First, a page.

Toledo area meets the health standard for smog
U.S. Environmental Protection Agency Region 5 announced today it has approved the state of Ohio's request to redesignate Lucas and Wood counties in the Toledo area to attainment of the national health-based eight-hour outdoor air quality standard for ozone (smog). EPA said complete, quality-assured, outdoor air monitoring data for 2004, 2005 and 2006 meet the standard.
"Toledo area residents are enjoying healthier air because of the work Ohio has done to improve air quality," said EPA Regional Administrator Mary A. Gade. "Better air quality also means an improved business climate in these counties."
The Agency also approved the state plan to continue to meet the eight-hour health-based ozone standard through 2020 and the motor vehicle emissions budgets included in the plan.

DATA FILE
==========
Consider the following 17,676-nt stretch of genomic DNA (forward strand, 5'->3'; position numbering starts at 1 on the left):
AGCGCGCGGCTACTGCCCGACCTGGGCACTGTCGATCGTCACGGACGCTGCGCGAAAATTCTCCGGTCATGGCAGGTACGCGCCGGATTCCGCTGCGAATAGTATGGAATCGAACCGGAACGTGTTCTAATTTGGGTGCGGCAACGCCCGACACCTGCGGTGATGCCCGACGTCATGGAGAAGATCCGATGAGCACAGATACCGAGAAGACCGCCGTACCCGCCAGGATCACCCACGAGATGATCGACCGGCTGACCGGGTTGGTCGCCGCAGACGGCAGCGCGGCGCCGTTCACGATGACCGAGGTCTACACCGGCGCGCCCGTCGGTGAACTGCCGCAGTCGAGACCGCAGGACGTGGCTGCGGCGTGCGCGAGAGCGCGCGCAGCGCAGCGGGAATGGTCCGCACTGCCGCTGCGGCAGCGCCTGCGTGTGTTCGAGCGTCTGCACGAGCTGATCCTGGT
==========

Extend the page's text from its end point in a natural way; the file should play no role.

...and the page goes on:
EPA's action will soon be published in the Federal Register. The designation becomes effective upon publication.
Ground-level ozone is commonly referred to as smog. Smog is formed when a mixture of pollutants react on warm, sunny days. The pollutants are released from cars, factories and a wide variety of other sources. Smog can cause respiratory problems, including coughing, wheezing, shortness of breath and chest pain.
This article originally appeared in the 08/01/2007 issue of Environmental Protection.